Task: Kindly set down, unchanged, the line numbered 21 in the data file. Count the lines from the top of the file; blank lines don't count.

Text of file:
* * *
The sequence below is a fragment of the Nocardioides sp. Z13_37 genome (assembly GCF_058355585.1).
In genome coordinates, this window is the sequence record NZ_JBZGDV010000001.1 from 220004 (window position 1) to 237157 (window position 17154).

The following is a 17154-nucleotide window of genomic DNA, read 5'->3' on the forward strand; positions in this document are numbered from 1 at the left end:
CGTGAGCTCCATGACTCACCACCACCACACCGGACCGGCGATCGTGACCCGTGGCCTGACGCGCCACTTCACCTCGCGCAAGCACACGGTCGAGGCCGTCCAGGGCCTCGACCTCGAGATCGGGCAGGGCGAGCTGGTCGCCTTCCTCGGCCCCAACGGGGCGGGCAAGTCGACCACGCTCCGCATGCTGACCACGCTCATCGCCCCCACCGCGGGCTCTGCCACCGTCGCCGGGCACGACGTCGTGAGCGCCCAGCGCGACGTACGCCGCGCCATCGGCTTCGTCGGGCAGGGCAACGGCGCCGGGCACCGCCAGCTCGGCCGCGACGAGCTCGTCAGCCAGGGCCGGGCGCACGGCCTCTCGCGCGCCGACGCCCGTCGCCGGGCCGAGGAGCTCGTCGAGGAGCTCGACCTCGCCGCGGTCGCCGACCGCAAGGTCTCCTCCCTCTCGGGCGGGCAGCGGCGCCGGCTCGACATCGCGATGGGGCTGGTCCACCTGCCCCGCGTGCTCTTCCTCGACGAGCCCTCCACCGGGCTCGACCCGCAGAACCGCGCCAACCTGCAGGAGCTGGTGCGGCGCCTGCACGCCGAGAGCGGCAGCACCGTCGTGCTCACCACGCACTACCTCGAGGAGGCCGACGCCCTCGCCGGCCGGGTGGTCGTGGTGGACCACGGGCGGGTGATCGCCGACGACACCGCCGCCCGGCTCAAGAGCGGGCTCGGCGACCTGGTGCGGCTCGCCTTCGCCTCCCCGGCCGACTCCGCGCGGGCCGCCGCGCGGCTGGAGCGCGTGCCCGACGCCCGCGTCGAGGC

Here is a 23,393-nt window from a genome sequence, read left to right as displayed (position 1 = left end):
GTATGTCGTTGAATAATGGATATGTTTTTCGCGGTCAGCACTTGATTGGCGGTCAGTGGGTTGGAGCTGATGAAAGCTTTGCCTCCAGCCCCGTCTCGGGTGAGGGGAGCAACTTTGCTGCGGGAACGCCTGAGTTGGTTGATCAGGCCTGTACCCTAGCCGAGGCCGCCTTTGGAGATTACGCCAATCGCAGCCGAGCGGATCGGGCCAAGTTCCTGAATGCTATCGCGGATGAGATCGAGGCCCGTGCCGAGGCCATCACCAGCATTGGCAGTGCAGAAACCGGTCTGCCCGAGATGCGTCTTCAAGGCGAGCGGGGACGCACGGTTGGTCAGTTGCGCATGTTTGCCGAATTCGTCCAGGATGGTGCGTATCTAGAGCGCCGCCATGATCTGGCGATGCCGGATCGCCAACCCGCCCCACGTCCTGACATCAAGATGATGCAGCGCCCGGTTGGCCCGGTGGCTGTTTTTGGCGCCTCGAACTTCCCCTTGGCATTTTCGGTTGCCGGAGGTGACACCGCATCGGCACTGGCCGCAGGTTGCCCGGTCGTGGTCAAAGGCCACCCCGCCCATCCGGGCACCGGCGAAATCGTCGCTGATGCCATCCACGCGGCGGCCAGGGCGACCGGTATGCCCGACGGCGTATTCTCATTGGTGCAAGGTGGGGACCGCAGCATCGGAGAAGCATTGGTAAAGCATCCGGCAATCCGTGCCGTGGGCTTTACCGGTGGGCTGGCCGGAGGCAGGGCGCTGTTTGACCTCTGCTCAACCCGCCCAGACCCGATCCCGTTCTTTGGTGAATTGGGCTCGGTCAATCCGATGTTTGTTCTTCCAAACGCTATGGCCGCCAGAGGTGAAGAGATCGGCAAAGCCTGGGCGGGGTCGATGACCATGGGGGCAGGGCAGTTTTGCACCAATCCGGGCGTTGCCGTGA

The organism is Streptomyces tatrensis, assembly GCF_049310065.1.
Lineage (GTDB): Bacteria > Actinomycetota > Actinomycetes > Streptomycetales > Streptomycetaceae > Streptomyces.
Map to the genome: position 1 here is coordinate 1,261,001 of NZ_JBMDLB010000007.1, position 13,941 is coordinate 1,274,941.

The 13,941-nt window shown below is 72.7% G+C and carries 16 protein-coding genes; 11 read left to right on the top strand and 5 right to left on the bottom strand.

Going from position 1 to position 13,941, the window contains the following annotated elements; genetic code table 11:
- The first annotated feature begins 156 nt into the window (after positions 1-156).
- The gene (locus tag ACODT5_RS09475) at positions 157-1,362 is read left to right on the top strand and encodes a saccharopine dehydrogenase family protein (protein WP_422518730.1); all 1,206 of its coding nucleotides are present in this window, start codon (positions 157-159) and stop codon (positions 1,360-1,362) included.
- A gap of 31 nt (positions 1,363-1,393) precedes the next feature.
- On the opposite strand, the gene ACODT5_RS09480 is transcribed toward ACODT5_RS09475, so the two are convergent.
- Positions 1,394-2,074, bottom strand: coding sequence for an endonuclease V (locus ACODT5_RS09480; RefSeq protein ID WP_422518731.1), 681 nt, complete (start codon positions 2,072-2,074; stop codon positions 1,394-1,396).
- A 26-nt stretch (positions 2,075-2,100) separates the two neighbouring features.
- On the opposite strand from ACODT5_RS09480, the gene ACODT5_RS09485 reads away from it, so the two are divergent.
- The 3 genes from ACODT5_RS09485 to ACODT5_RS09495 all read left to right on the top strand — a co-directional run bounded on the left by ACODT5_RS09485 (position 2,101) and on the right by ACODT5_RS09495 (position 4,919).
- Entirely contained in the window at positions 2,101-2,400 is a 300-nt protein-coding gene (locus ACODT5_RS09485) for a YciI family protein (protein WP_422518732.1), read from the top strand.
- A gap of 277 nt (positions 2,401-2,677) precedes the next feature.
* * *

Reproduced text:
- A gap of 277 nt (positions 2,401-2,677) precedes the next feature.